Renault has had both its cars disqualified from the Japanese Grand Prix for using an illegal driver aid.
Following a protest lodged by the Racing Point team, the FIA stewards held a teleconference hearing on Wednesday to evaluate whether a brake bias adjustment system used by Daniel Ricciardo and Nico Hulkenberg in Suzuka was legal.
In the end, while the stewards believed that the secret system was not in contravention of F1’s technical regulations, they did feel that it was a driver aid. As a result Ricciardo and Hulkenberg have been stripped of their sixth and ninth placed finishes.
Racing Point’s protest was based on claims that it believed a pre-set lap distance dependent brake bias adjustment system was in breach of a number of F1’s regulations. FIA documents revealed the suggestions had originally been made by an ex-Renault employee.
The Silverstone-based team argued the system was against Article 27.1 of F1’s sporting regulations which demand a driver drives the car alone and unaided. Plus it felt it breached Articles 11.1.3, 11.1.4 and 8.6.3 of the technical regulations that outlaw powered devices which alter brake balance, or any system not controlled by the driver.
Renault insisted that its brake bias adjustment system did not use a lap distance trigger, and was within the technical regulations. It offered full details of the system to the FIA, but these have been kept confidential and have not been revealed in public.
Following the teleconference hearing between the Japanese GP stewards, it was concluded that Renault’s secret system did comply with the technical regulations.
The stewards found that...
1. The rear brake controller software used by Renault is an integral part of the control system referred to in Article 11.9 FIA Formula One Technical Regulations. As such, it is used in compliance with Article 11.1.3 and 11.1.4 of the FIA Formula One Technical Regulations.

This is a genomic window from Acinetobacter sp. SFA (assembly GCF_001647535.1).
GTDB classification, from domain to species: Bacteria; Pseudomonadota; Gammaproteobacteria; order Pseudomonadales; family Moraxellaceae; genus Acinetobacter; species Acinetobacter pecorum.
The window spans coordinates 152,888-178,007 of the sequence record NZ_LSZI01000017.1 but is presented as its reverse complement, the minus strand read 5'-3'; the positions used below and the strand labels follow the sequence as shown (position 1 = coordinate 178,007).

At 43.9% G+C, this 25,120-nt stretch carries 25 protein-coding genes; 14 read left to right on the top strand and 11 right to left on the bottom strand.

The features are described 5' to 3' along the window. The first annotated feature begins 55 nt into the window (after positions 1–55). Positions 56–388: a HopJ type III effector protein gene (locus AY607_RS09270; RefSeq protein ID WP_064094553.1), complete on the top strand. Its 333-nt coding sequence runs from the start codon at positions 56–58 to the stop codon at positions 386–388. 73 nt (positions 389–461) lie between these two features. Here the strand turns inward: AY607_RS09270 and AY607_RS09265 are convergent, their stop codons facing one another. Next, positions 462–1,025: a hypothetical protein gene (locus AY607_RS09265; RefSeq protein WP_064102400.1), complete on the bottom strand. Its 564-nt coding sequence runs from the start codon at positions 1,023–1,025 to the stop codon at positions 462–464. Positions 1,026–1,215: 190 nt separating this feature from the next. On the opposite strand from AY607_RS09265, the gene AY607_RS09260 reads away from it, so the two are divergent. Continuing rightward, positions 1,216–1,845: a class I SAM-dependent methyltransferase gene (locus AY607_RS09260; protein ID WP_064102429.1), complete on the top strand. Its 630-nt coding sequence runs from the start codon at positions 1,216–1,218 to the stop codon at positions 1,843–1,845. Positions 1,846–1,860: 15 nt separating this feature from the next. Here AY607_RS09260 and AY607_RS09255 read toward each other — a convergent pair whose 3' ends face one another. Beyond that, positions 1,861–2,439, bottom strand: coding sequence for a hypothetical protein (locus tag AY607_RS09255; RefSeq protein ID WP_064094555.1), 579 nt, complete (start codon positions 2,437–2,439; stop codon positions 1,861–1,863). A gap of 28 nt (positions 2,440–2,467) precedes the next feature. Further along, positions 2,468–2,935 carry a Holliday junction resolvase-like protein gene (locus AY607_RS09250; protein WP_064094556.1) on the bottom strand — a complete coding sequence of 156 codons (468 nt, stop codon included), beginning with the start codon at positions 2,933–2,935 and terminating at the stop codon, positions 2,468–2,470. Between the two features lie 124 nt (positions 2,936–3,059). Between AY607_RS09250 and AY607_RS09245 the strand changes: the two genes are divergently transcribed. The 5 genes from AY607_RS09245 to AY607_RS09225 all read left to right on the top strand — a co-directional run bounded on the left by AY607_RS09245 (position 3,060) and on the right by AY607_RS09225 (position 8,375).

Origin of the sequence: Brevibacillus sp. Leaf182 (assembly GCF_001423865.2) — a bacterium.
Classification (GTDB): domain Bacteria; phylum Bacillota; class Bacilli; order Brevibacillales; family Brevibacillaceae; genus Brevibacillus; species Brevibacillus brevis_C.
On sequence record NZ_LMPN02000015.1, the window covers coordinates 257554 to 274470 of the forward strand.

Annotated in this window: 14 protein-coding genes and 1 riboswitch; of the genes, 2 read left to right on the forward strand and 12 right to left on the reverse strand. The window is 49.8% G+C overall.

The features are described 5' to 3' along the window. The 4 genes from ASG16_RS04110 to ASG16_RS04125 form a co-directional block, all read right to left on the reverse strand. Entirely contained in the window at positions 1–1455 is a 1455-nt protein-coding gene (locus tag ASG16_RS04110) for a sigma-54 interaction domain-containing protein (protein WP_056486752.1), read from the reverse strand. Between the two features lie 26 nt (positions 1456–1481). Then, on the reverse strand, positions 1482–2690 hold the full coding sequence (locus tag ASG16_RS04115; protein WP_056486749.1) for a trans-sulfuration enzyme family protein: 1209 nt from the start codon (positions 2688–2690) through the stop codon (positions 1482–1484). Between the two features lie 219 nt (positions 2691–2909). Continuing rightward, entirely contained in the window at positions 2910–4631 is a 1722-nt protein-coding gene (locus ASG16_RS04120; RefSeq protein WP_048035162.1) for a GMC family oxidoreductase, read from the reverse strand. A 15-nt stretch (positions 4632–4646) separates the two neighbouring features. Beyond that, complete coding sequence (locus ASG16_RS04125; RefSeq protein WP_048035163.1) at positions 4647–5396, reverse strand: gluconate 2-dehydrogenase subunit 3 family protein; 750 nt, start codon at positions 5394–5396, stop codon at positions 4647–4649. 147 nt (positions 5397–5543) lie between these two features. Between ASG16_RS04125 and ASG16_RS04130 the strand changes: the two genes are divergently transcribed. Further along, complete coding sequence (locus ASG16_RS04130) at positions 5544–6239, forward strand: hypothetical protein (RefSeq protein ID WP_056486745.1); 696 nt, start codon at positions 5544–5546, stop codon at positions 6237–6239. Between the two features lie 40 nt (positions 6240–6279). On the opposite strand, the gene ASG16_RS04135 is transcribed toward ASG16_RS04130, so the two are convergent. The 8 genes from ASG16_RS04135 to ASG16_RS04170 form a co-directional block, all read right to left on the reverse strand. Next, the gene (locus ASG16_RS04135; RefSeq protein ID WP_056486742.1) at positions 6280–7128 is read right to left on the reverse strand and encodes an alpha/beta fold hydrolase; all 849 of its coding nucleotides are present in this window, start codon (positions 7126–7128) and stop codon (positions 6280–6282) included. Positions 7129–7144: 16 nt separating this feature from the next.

2. The described control system is not pre-set, lap distance-dependent as alleged.
3. Renault drivers use buttons mounted on the steering wheel to control brake balance in compliance with Article 8.6.3 FIA Formula One Technical Regulations. These are connected to the FIA Standard ECU.
4. Given the above, the Stewards conclude that while Renault used innovative solutions to exploit certain ambiguities in the Technical Regulations and other supporting documents, their system does not breach any current Technical Regulation.
However, despite being clear that the system was in line with the technical rules, the stewards felt that the device was an illegal driver aid.
They added: “The brake balance adjustment system in question acts as a driver aid, by saving the driver from having to make a number of adjustments during a lap.
“The Stewards note that there is a clear distinction between this system and one which provides actual feedback control, which could be a substitute for driver skills or reflexes. Nevertheless, it is still an aid and, therefore, contravenes Article 27.1 FIA Formula One Sporting Regulations.”
The decision was taken to disqualify Ricciardo and Hulkenberg from the Suzuka race, because it was felt that they had gained an advantage from the system.
Because of the unique nature of the hearing, an extended deadline has been proposed should Renault decide to appeal the penalty. It has until 10am local time in Mexico on Thursday to notify the FIA of its intent to appeal if it wishes to do so.